Mortuary science is the study of deceased bodies through work typically done at a mortuary. The term most often applies to a college curriculum in the United States which prepares students for careers as morticians or funeral directors. Many who take the coursework also study the related field of embalming. Some states require funeral directors apply as embalmers as well. The law does not apply to California, home to Foothill Funeral & Cremation.
What is Mortuary Science?
Commonly referred to as funeral directors or undertakers, morticians help families of the deceased by managing the remains of the deceased, presenting options to survivors, and planning a funeral, memorial or life celebration. Duties include (but are not limited to):
- Arranging transport of the body to a mortuary
- Obtaining documents and permits for embalming and burial
- Meeting with clients to explain product and service options relative to funeral, cremation and interment arrangements.
- Referring clients to grief counselors, when needed
- Providing wake, graveside, funeral and interment services
- Cleaning and maintaining a well-equipped preparation room and showroom
- Embalming, dressing, cosmetically enhancing and “casketing” deceased bodies
- Arranging flowers, religious officials and pallbearers for funerals
- Preparing the remains for a ceremony
- Performing rites in accordance with the spiritual requirements of the family
- Driving hearse, when applicable.
- Arranging for final disposition of the body
- Filing death certificates and other legal documents with appropriate authorities.
Pros & Cons of Funeral Director Work
Often stressful and emotionally taxing, the job requires that funeral service workers like the team at Foothill Funeral & Cremation be on call 24 hours a day, including evenings, weekends and holidays. Morticians who work in crematories wear protective clothing to guard their eyes against high temperatures. Despite the drawbacks, funeral work is rewarding. It connects caring people to families and friends of deceased people who need a kind word and assistance at a difficult and sometimes confusing time in their lives. Also, anatomical reconstruction is an art.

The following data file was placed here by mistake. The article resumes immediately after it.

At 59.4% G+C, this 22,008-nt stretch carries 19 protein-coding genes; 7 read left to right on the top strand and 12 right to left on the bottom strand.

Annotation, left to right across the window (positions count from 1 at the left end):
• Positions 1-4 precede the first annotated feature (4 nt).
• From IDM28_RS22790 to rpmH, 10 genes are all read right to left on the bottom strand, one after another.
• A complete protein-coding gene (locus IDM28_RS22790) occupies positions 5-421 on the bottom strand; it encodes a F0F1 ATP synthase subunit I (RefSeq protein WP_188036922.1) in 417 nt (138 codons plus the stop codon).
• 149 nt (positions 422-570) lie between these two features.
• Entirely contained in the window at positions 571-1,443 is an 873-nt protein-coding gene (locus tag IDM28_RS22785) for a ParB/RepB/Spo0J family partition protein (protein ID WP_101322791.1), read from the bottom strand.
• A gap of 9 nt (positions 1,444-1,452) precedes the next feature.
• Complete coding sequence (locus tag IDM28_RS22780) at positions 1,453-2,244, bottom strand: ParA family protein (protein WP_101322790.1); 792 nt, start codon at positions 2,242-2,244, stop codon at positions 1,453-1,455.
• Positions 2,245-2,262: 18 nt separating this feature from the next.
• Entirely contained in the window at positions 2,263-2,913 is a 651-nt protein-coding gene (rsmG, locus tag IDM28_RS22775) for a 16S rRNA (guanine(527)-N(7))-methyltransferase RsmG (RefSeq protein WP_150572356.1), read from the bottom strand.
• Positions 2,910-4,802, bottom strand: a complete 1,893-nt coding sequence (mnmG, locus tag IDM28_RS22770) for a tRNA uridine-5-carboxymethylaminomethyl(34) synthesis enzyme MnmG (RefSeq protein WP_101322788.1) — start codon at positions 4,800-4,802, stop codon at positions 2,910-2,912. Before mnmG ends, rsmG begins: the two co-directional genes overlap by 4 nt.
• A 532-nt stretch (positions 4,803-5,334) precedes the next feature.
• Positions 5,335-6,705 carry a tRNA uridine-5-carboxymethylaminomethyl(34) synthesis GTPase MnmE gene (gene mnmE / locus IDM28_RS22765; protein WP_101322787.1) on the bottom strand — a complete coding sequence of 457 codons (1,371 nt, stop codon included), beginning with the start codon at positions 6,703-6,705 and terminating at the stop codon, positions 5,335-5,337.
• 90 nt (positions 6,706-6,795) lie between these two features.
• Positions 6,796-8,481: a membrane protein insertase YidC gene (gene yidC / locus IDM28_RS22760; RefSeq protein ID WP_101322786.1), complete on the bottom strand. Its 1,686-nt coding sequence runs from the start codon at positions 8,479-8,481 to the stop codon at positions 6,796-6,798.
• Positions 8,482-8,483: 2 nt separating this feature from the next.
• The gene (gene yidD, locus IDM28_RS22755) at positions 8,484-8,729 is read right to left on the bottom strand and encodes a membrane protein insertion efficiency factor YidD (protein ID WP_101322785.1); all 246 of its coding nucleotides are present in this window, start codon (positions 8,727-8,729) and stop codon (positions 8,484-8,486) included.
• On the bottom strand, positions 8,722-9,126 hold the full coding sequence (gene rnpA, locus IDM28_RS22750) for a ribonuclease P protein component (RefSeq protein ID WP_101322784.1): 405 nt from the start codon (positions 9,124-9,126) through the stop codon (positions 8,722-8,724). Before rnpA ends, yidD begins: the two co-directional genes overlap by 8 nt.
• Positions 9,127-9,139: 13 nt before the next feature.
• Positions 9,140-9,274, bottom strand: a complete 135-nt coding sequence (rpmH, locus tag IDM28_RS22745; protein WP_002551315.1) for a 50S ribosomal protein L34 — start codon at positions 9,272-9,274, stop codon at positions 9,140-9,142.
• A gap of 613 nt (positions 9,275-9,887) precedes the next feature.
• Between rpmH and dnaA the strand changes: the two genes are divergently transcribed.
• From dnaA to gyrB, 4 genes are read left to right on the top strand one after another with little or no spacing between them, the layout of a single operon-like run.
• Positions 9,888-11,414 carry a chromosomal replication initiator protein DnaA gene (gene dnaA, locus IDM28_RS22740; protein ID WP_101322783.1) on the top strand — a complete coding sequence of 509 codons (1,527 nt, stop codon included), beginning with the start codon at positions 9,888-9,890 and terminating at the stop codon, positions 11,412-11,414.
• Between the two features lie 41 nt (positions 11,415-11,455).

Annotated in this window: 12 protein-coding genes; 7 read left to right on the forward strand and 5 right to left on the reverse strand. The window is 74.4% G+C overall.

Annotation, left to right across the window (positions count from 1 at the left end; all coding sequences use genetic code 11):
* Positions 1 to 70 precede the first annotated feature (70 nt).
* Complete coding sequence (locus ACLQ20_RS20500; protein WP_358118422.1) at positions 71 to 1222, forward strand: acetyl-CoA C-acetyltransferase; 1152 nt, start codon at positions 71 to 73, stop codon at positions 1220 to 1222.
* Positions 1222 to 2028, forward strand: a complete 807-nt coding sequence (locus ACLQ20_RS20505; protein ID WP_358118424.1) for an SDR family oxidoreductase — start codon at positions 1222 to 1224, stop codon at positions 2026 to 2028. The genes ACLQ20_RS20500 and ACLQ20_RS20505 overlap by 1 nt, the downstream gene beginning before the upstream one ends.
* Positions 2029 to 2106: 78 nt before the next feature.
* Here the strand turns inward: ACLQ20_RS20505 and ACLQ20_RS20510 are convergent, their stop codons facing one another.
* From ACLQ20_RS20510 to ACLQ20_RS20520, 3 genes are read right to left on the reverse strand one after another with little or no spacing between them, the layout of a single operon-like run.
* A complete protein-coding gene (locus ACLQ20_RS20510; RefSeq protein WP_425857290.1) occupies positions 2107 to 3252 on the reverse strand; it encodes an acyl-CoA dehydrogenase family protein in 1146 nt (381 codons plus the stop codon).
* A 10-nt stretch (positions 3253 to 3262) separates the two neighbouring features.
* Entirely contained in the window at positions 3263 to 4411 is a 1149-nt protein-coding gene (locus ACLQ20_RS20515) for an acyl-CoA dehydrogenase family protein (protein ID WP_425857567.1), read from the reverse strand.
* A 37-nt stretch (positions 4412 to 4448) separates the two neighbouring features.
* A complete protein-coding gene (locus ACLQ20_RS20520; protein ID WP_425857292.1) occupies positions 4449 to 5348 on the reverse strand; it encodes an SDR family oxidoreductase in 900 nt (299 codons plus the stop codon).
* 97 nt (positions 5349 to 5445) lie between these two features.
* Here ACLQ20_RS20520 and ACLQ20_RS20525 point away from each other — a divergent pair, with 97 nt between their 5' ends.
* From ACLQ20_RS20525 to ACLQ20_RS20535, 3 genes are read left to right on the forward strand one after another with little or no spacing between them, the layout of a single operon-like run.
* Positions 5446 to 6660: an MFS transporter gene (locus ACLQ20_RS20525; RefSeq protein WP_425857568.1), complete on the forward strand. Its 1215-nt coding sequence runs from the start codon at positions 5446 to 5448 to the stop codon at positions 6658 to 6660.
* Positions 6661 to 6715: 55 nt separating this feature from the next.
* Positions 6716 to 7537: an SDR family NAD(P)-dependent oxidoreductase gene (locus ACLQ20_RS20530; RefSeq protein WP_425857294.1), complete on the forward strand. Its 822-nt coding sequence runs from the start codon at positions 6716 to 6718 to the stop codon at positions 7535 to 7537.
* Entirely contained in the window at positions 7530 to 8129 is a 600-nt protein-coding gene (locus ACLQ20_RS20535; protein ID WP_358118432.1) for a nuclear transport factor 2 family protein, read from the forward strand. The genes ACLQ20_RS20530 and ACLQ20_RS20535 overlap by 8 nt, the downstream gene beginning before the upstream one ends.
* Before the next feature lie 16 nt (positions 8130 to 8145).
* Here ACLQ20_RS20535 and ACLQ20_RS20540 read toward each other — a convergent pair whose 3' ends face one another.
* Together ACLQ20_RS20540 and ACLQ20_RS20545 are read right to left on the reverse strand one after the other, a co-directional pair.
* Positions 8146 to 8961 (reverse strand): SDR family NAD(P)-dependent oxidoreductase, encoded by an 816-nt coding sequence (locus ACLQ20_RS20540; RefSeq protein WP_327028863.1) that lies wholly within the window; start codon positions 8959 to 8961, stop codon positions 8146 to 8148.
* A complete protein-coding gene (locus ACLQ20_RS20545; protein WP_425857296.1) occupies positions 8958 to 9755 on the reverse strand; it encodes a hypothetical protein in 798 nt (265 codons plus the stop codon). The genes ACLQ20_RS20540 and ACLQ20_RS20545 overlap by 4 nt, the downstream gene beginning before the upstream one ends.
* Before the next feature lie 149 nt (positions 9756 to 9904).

What is Mortuary Science?
Mortuary science training includes either a 2-year (Associate’s) degree program or (rare) 4-year (Bachelor’s). Cypress College offers both. Students take courses in embalming techniques, accounting, business management, business law, funeral services, anatomy, grief psychology, microbiology, funeral merchandising, chemistry, restorative art, pathology and physiology. Apprenticeship programs are also required. Foothill Funeral & Cremation currently has the honor of hosting three mortuary science students who are starting their Funeral Director Clinical internships.
The students work under very close supervision with licensed FFC staff, fulfilling duties such as: helping with “first calls,” assisting embalmers, attending services and sitting in on arrangement meetings.
One such student, Britani Loster, is in her first year at Cypress College. She says her favorite part of the job is working closely with families to meet them at their time of need. “My mom was into horror movies. So, she got me interested in that side of it. But my friend who worked in a funeral home showed me the cosmetic side of reconstruction. And I loved that right away.”
About Foothill Funeral & Cremation in Glendora, California
When the time comes, if you so desire, we would value the opportunity to help you select the perfect urn or casket for yourself or a family member or friend or to help arrange a memorable life celebration. Feel free to contact us now to pre-plan your own memorial or at your time of need (626) 335-0615. Our relationship with United Methodist Church and Sacred Heart provide great places for mourners to host funerals and memorials. You’ll love the grandiose yet intimate settings in both locations.